At a local level, fragmented baby-step legislation does exist: Arcata, CA declared an end to corporate personhood; several U.S. cities have held out against formula restaurants or chain stores; and the cities of Portland, OR, Ventura, CA, and San Francisco, CA have each officially acknowledged the necessity of peak oil preparedness. Speth dismisses these as “largely symbolic,” and speaking for today, Speth is technically correct. But I believe these local steps hold long-term importance, and Transition initiatives should continue the effort to get appropriate local measures in place.

I see two ways the “new rules of the game” could come about:

1. working within the political system (Speth’s way), or

2. by default via the crumbling of the globalized economy and Relocalization-driven decoupling.

The comments of Speth and his quotations of Barnes leave me with little hope that we will see real, adequate, and meaningful politically generated solutions. In the words of the Transition movement’s Cheerful Disclaimer [page reference], these will likely be “too little, too late.” Thus I regret to say we are left with the “by default” method.

Imagining one potential scenario in which The Great Rebalancing might come about: As the broader economy we know today begins to come apart, our local communities will find all their self-sufficiency and resilience-building prep work pays off as they’re doing quite a bit of fending for themselves. At this point, the once “largely symbolic” local proclamations become quite significant: they become the rules of the new, local game.

The Great Redistribution begins with the basic concept that wealth distribution is out of line. Here in the U.S. wealth inequality is worsening, and recent studies demonstrate that most Americans think the distribution should be far more equitable. We yearn for it, yet we are headed in the opposite direction.

The NEF report proposes achieving wealth redistribution by using taxes as the primary vehicle. Here in the U.S. I think that is extremely unlikely to occur due to the stranglehold that the wealthy elite have upon the overall political system. The kind of policy shift that is inherent in this proposal is fairly unrealistic at this point in time. But I believe that considerable Redistribution may happen anyway, without political intervention, in the natural course of things. More on this in a minute.

The NEF report also observes that “a society in which all have a real stake is about much more than financial assets.” It goes on to discuss redistribution of voice, and of work and time. At a grassroots level, the Transition approach offers real, functional solutions to these issues.

Within a Transition community, the dynamic we are creating with Open Space discussions, Council Circles, and other social tools gives many people a voice. (see Transition ingredient “Community Brainstorming Tools). Tools like these help (in the words of Hopkins) to “unleash the creative genius of communities to respond brilliantly to times of great challenge.” Viewing these “people skills” techniques as an integral part of an economics solution represents a very significant cultural shift!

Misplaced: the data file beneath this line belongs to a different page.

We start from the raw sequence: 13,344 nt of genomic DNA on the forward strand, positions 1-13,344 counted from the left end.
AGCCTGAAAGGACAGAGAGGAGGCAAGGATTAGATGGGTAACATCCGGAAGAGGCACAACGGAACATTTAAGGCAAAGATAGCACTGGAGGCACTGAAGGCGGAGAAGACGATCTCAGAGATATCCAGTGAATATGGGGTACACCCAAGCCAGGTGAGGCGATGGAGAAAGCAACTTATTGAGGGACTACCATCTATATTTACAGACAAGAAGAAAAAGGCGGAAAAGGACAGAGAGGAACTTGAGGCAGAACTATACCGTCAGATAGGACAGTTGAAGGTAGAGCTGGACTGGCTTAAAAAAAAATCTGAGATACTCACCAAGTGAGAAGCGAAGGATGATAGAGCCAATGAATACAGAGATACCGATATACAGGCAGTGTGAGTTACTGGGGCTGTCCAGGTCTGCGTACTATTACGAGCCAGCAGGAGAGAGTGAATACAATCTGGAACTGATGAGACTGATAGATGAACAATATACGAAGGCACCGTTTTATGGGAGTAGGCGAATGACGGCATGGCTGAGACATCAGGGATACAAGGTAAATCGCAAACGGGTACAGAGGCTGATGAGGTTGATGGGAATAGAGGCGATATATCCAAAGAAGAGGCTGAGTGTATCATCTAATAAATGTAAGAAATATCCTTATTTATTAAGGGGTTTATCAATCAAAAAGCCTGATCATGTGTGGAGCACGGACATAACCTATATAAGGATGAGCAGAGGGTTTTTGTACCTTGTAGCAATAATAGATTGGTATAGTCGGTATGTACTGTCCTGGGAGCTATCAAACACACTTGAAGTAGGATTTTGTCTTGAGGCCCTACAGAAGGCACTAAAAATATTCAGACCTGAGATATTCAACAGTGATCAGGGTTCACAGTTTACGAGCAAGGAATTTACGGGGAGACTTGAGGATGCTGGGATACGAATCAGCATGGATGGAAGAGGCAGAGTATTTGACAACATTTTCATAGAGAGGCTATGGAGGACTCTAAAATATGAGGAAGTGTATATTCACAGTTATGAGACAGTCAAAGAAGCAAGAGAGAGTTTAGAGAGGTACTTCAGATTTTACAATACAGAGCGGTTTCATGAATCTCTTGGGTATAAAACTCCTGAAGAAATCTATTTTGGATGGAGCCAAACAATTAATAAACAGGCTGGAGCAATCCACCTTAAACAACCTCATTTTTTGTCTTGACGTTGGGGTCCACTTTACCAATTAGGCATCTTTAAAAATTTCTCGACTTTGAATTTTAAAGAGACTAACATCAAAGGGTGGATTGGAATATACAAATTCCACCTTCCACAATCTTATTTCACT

A different sort of “Great Redistribution” — different than NEF envisioned — may occur via the very latest developments among the veteran Transition communities. These newest developments include explorations of Community Supported Agriculture/Farms/Bakeries, community ownership of assets, social enterprise and other forms of Community-based investment (Practical Tool #6, [page reference]). Couple these with Transition community efforts to engage landowners, local businesses, and schools, and the rudiments of a vast shift begin to emerge. These new directions represent a solid foundation for The Great Redistribution.

We cannot be sure exactly how the economic contraction will unfold. I recall a video (perhaps it was “In Transition” although I’m unable to find it right now) which depicted the path of energy descent with a cartoon character in a roller coaster car. His ride was far from the nice smooth descent of Holmgren’s curve. Instead, the path of energy descent included loop-the-loops, wild dips and plunges, and occasional brief ascents.

Is this collapse? Your determination will probably depend upon where you are standing and how much of your personal stake is caught up in the roller coaster plunges. Yet the term “collapse” to me implies unrestrained chaos. The Transition movement is an effort to consciously design our descent from the energy pinnacle. I do believe that the “surge breakers” that the Transition movement works toward – in food supply, water supply, economics, and more — stand a solid possibility of staving off unrestrained chaos … if we can get them in place in time.

As all the intricacies of peak oil, climate change, and peak everything unfold, in my opinion we are very likely to see a dramatic shakedown. The few, the wealthy, who currently hold so many assets and so much power, do so within the current system – which is inextricably built upon cheap oil, globalized transactions, and continued growth. Remember how the Crash of 1929 and the Depression of the 1930s caused a massive shakedown and reallocation of wealth: those who entered with money and power in many cases weren’t the ones who afterward emerged with it.

As the cornerstones to the wealth of today’s power elite dissolve to nothingness in their hands, I believe we, the people in the trenches with “shovels” in our hands, hold enormous potential to re-craft things like asset distribution, democratic voice, and lifestyle pace in a vastly different way. Jackson’s TED talk, Speth’s assemblage, Norbert-Hodge’s printed essay, Eisenstein’s non-monetary ideas, and the NEF table of contents offer some fascinating points to fold into our visions as we undertake that re-crafting project. Returning to Jackson’s phrase, it’s up to us to build local resilience through collapse.

83% of Americans say society is not focused on the right priorities;
81% say America is too focused on shopping and spending;
88% say American society is too materialistic;
74% believe excessive materialism is causing harm to the environment.
If these numbers are anywhere near correct, there is a powerful base on which to build.

–James Gustave Speth

Download a table of how the NEF Framework (Great Reskilling, Great Revaluing, etc.) can be brought about by building Economic Resilience (Practical Steps from Part III). Note: GoogleDoc, loads slowly.